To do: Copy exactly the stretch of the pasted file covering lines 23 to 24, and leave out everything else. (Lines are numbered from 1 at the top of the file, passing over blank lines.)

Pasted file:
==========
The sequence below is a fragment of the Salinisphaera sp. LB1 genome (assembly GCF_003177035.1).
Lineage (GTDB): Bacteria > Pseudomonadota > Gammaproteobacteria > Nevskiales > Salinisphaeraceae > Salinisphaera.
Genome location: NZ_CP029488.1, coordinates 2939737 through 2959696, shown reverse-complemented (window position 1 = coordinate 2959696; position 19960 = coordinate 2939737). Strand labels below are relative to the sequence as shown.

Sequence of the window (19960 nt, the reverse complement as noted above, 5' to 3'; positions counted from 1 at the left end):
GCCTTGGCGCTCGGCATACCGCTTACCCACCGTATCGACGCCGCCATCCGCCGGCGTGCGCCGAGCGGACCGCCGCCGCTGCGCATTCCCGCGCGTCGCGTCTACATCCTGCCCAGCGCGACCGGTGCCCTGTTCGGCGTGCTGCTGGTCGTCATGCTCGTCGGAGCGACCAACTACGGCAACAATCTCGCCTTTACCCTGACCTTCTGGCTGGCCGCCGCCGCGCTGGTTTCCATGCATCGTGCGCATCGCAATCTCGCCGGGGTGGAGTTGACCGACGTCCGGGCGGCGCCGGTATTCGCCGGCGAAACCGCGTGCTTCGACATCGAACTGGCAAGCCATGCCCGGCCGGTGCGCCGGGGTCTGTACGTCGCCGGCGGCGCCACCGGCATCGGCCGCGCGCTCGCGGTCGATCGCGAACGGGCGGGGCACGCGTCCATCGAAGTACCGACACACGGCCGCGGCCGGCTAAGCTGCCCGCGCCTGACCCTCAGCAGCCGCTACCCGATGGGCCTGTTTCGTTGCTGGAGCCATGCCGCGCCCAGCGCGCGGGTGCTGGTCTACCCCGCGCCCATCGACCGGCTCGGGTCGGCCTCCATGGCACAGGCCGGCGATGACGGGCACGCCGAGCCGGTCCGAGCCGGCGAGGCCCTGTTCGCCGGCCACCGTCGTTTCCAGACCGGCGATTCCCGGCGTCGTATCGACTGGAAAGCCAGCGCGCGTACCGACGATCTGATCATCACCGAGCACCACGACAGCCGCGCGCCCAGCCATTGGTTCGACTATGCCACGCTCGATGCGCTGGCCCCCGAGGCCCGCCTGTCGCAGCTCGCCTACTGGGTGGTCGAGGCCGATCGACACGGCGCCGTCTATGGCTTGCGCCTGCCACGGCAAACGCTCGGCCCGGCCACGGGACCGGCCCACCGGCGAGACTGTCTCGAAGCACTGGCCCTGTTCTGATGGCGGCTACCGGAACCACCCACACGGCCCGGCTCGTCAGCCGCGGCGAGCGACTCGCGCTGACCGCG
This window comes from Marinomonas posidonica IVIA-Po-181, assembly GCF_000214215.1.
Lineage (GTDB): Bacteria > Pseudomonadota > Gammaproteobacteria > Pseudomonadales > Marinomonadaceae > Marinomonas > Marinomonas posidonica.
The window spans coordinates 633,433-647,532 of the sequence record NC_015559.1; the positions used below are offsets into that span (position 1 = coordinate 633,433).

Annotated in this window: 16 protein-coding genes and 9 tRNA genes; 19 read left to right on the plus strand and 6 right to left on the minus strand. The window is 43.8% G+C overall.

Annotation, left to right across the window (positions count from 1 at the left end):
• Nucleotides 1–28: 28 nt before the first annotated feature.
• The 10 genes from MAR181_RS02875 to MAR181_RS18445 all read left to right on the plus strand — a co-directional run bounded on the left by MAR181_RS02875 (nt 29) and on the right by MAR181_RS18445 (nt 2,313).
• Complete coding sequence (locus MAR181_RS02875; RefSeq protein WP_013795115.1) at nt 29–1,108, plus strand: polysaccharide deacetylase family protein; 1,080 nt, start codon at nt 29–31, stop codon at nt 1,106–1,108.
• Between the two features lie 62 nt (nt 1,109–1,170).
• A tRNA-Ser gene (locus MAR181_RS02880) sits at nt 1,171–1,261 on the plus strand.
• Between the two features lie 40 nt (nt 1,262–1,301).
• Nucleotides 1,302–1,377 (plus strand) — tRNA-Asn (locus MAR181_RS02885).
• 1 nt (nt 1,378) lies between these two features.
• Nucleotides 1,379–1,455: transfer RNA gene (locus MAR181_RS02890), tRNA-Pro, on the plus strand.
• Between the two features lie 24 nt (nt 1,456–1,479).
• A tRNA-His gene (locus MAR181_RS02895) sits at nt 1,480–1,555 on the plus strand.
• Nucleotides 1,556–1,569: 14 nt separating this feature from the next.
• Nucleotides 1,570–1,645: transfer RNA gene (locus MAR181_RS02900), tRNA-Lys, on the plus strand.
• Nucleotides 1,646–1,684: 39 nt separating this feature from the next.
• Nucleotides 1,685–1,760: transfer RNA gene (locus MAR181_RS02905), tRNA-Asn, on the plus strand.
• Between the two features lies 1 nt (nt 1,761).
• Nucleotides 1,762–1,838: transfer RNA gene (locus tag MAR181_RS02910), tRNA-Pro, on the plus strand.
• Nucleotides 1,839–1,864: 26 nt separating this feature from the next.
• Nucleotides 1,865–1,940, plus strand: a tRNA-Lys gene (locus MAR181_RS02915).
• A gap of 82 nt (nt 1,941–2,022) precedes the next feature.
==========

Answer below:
• Nucleotides 1,570–1,645: transfer RNA gene (locus MAR181_RS02900), tRNA-Lys, on the plus strand.
• Nucleotides 1,646–1,684: 39 nt separating this feature from the next.